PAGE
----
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Notice to Mariners: Four Years at SAIL


Fresh out of college, I was working two jobs and living in a basement sublet in the Bronx. Twice per week, I would take the subway for an hour and 45 minutes (each direction) to a job I was miserable at, and while I sat on that train, I read back issues of SAIL Magazine and made a plan.

It took a lot of cold emails, a regular volunteering stint on the Waivertree, a blog about ocean racing and asking a lot of regattas if they had an extra seat on their press launch for someone looking to expand her portfolio. To get experience on bigger boats, some Fridays I would walk a mile to a train, then take a bus, then drive two hours to meet up with a J/121 race crew on Saturday morning (nine hours in transit) and then do it all again in reverse on Sunday.

I figured if I kept working in media production during the week and learning/networking in the sailing world on the weekend, eventually, the right job would open up and I’d be the right candidate for it. I’m the first to admit it was a scrappy operation, but it also let me explore many different facets of the sailing world. From climbing the rigging to do maintenance on a historic tallship to the day I lucked into a spot on Jérémie Beyou’s IMOCA 60 during a pro-am race, I really got to see the breadth of the sailing world.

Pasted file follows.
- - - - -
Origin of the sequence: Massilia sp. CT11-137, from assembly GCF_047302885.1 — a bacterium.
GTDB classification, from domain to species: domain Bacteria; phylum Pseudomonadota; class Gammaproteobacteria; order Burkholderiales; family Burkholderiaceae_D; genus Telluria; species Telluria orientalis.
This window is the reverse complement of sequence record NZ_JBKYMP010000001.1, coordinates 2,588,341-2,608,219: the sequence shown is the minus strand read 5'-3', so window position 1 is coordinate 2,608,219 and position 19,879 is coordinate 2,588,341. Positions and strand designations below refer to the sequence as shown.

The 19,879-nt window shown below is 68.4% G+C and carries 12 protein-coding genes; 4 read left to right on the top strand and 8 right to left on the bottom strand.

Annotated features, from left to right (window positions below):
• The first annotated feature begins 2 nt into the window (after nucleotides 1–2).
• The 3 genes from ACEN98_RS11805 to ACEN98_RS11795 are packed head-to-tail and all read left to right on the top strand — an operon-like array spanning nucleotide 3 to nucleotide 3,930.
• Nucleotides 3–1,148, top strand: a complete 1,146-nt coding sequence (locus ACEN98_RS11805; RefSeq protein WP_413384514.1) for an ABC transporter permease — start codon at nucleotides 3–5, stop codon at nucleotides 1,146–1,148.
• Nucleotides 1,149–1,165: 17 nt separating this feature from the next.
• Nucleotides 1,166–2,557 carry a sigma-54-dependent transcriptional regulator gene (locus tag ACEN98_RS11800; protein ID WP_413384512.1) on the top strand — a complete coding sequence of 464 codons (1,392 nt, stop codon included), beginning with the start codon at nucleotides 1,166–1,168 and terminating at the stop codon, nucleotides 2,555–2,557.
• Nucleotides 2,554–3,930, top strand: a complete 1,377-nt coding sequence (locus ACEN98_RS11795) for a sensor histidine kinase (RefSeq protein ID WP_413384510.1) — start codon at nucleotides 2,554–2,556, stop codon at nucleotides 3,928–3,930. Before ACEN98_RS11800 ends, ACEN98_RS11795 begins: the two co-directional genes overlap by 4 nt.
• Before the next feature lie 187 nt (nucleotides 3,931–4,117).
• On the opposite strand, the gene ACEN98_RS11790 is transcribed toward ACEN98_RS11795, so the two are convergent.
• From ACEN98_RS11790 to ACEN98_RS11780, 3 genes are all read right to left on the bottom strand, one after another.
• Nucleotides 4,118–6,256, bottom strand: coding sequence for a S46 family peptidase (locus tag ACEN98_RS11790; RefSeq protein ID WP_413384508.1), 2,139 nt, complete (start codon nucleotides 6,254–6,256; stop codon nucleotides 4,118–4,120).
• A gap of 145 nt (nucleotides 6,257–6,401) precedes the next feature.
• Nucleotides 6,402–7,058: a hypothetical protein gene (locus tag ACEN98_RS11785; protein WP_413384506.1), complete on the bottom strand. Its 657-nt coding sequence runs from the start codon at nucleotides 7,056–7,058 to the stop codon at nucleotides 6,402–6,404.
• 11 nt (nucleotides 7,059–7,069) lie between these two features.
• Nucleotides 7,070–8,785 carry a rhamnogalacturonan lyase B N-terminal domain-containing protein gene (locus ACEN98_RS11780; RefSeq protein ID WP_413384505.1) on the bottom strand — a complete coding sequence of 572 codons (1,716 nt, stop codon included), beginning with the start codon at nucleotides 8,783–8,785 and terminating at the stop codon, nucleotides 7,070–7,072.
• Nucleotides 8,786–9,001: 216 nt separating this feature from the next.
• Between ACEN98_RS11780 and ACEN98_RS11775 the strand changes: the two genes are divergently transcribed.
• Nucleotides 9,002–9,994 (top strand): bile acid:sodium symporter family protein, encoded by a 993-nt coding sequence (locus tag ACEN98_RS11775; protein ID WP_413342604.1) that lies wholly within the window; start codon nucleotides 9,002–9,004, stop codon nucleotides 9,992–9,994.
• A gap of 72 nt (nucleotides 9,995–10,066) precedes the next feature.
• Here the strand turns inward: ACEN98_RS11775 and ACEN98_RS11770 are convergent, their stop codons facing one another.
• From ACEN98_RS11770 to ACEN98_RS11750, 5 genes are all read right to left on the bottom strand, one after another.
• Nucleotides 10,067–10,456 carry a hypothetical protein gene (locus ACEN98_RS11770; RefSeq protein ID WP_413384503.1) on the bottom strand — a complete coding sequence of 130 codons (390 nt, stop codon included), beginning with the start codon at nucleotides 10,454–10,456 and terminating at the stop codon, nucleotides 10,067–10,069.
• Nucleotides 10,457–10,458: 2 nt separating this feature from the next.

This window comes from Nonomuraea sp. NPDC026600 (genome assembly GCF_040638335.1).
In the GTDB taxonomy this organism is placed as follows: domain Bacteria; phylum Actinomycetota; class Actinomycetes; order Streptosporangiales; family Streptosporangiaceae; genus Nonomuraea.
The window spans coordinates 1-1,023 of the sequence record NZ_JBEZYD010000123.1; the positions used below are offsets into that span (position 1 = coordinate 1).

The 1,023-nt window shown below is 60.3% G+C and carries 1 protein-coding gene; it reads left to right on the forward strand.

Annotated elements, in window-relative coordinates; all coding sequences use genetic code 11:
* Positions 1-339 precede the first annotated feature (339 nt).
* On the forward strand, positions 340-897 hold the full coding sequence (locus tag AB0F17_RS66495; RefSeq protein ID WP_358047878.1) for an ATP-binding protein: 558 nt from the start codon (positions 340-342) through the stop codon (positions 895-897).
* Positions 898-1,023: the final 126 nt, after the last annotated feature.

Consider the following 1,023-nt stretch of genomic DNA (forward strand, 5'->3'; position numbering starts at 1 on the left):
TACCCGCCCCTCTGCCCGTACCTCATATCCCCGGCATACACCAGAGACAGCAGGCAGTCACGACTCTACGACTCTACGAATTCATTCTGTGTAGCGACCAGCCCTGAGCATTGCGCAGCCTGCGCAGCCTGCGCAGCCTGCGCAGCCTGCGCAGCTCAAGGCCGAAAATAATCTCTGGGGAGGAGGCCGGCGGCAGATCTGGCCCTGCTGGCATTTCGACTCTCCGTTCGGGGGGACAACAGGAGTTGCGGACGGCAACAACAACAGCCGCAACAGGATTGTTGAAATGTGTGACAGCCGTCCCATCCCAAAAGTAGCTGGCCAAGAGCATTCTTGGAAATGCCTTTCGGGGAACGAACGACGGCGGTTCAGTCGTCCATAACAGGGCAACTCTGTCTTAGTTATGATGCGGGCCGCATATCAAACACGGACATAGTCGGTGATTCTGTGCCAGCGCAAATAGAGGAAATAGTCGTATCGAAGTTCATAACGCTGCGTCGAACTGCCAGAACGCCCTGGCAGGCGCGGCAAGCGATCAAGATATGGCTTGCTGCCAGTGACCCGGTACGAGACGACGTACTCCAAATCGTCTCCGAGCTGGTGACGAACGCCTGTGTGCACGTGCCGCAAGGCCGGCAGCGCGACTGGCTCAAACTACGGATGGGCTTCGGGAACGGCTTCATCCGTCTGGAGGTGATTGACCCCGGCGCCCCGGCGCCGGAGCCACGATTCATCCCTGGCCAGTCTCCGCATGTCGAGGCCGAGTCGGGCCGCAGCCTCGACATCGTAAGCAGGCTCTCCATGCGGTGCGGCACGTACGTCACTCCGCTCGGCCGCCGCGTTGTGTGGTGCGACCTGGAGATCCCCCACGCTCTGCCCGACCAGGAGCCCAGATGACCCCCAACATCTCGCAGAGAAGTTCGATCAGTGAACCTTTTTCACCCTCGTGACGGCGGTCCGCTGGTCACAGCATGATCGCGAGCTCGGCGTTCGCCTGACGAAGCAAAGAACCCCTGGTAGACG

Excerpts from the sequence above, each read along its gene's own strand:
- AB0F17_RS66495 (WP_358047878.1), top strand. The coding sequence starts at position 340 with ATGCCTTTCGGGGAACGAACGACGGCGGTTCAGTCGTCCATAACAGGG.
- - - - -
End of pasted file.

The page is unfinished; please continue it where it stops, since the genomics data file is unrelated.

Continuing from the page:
First time on an IMOCA 60 back in 2016

First time on an IMOCA 60 back in 2016

And that was all before I had a press pass. In fact, all told it was about three years from the lightning strike moment—I saw Corinna Halloran’s onboard photos from the 2014-15 Volvo Ocean Race and thought “oh, that’s the industry where I belong”—to my first day with the magazine.

No job is perfect, but this one has been such an extraordinary experience. I have met so many sailors, and the grace and generosity with which they have shared their stories is amazing. The fact that I also get to travel, sail, and write about it all is really icing on the cake. I couldn’t be more grateful to do the work I do.

I guess what I’m saying is that if something is calling you, you’re never too inexperienced or too unconnected to start doing the prep work. Whether it’s buying your first boat or a multi-year circumnavigation, the opportunity is always on the horizon, so what do you have to do to be as ready as possible when it comes?

Pay your dues. Ask for help. And, most of all, if you’re lucky enough to have a dream that’s calling you, listen.

Tarring the shrouds on the Waivertree in 2017

Tarring the shrouds on the Waivertree in 2017

January 2022



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